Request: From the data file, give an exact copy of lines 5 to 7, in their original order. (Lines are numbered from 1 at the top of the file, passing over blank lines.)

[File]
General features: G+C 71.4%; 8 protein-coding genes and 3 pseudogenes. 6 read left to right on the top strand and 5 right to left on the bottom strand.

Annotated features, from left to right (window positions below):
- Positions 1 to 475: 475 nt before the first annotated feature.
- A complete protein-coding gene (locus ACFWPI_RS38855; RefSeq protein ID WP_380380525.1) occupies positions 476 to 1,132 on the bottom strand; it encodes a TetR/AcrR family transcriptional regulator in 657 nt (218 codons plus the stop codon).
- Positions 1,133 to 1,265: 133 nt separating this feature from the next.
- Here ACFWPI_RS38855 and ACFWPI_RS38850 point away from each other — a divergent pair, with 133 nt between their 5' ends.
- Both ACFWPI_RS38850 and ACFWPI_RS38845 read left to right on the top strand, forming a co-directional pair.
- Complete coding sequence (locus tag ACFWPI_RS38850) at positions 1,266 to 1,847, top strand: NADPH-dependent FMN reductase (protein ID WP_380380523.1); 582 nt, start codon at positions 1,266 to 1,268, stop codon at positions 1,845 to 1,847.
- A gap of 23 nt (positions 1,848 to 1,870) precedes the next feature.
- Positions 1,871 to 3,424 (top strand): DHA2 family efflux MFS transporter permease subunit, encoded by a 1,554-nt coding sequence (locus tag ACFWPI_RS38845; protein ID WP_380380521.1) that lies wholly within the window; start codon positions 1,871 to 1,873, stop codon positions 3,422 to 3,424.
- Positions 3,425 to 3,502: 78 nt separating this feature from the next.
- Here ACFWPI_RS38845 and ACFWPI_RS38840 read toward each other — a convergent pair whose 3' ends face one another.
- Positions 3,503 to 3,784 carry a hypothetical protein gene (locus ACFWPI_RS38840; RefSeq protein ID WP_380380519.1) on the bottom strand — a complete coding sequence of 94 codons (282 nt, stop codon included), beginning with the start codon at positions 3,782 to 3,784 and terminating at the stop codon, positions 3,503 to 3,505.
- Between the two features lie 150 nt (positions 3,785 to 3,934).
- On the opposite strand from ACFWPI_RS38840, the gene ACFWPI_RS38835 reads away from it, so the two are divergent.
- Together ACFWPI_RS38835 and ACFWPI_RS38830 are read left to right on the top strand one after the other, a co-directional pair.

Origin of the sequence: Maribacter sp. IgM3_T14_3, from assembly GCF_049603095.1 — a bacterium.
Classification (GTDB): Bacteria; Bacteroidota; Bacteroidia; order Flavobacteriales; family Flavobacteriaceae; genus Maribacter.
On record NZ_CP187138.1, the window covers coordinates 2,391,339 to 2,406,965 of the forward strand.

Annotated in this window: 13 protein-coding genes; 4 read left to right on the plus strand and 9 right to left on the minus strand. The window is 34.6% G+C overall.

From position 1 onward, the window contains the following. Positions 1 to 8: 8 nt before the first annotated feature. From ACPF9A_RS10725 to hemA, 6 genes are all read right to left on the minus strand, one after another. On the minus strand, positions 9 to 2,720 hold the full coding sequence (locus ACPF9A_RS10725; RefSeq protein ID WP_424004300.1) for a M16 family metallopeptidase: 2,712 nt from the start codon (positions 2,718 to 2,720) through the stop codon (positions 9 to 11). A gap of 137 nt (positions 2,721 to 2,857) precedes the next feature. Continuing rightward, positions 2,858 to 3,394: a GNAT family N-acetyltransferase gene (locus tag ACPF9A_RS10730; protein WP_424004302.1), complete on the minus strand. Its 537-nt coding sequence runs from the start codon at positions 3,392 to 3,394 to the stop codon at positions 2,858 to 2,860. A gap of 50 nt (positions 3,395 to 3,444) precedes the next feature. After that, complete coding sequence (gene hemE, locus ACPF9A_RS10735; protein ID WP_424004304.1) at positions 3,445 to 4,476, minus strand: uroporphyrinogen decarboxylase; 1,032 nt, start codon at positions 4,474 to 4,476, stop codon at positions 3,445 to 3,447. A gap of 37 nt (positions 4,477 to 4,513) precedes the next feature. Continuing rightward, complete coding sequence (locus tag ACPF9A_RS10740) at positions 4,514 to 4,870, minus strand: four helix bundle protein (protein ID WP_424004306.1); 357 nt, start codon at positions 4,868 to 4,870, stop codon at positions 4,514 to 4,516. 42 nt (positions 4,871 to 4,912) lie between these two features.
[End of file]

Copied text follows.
- Positions 1,133 to 1,265: 133 nt separating this feature from the next.
- Here ACFWPI_RS38855 and ACFWPI_RS38850 point away from each other — a divergent pair, with 133 nt between their 5' ends.
- Both ACFWPI_RS38850 and ACFWPI_RS38845 read left to right on the top strand, forming a co-directional pair.